Case Report – Master Short argues for proportionality in discovery

24 Aug

On August 16th, Master Short of the Ontario Superior Court of Justice issued a lengthy and impassioned argument for a new, scaled-down, approach to documentary production.

The matter was about production of a hard drive used by a defamation plaintiff and the basis for its production given the defendant’s justification defence. Here is Master Short’s summary of the dispute:

Mr. Warman asserts that someone adverse to his interests set about to make a hateful Internet posting and to take appropriate steps to make it appear that the posting had been generated from an Internet Protocol (“IP”) address belonging to Mr. Warman. Mr. Levant asserts that Mr. Warman, in fact, generated the subject posting and that if a full analysis of the hard drive of Mr. Warman’s computer is undertaken, it may well be that proof of Mr. Levant’s theory will be found.

Master Short ordered that the hard drive be examined by a neutral expert for specific relevant evidence that was very central to both the claim and the defence – i.e. information that would tend to show whether the plaintiff posted the hateful communication attributed to him by the defendant.

The outcome of the case is fact-specific, and not particularly surprising. Master Short, however, also said some fairly radical things about proportionality in discovery. Here are the key paragraphs (with emphasis from the original):

The time has come to recognize that the “broad and liberal” default rule of discovery, has outlived its useful life. It has increasingly led to unacceptable delay and abuse. Proportionality by virtue of the recent revisions has become the governing rule. To the extent that there remains any doubt of the intention of the present rules I see no alternative but to be explicit.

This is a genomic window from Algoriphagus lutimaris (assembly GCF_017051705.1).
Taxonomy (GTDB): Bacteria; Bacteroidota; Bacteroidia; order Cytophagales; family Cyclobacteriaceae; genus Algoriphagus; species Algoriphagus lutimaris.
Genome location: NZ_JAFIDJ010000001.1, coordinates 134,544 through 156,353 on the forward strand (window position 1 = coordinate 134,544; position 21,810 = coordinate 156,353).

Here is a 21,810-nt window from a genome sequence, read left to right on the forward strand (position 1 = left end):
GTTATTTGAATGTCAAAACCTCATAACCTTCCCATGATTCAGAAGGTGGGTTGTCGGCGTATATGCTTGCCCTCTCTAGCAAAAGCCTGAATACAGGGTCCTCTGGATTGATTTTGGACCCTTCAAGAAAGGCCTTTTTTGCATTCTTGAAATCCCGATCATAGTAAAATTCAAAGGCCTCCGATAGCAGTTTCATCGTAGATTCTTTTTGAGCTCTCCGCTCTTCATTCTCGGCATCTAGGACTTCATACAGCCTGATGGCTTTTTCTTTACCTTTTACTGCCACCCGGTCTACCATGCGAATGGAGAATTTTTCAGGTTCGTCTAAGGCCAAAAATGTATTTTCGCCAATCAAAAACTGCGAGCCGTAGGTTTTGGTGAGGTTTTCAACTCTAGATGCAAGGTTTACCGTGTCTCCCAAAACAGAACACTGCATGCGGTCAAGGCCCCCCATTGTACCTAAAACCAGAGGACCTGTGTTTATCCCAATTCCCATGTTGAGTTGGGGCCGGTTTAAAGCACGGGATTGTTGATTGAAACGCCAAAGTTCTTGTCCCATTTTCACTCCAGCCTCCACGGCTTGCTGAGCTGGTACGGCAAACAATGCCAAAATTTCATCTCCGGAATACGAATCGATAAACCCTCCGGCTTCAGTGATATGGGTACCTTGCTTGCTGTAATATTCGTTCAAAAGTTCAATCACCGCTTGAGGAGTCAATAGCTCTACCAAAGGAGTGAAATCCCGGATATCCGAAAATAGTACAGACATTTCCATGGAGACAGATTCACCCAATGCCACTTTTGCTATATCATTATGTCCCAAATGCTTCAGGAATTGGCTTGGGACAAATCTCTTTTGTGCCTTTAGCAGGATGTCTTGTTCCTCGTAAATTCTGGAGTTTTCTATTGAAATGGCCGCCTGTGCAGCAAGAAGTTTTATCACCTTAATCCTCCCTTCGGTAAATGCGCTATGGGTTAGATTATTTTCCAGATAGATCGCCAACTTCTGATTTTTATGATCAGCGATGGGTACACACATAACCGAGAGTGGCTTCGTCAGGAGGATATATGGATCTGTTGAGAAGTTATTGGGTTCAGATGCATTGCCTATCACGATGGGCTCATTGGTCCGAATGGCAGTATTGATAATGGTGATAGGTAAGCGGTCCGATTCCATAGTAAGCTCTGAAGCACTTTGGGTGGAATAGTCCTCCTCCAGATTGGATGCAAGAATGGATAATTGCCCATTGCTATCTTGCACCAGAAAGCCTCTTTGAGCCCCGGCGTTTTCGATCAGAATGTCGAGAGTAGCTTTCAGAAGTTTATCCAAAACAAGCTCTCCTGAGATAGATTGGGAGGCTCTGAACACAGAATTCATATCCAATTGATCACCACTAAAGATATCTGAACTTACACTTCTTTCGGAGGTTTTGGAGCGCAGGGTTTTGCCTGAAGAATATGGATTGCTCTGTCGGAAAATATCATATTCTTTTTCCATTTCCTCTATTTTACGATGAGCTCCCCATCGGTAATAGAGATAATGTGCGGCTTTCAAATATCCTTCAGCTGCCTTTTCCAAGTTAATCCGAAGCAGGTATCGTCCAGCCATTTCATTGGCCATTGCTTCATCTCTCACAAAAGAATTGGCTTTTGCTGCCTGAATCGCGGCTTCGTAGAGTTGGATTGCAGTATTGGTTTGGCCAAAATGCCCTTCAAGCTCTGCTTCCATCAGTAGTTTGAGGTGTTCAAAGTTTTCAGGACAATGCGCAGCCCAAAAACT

Proportionality must be seen to be the norm, not the exception- the starting point, rather than an afterthought. Proportionality guidelines are not simply “available”. The “broad and liberal” standard should be abandoned in place of proportionality rules that make “relevancy” part of the test for permissible discovery, but not the starting point.

If embraced by the courts, parties and their counsel, such proportionality guidelines offer hope that the system can actually live up to the goal of securing for the average citizen, “a just, speedy and inexpensive determination” of his or her case.

Regarding the meaning of proportionality, Master Short adopted the factors set out in the American case Rowe Entertainment, Inc. v. William Morris Agency, Inc., 205 F.R.D.421 (S.D.N.Y. 2002), which are a degree more detailed than those factors now embodied in Rule 29.2.03.

Warman v. National Post Company, 2010 ONSC 3670 (CanLII).

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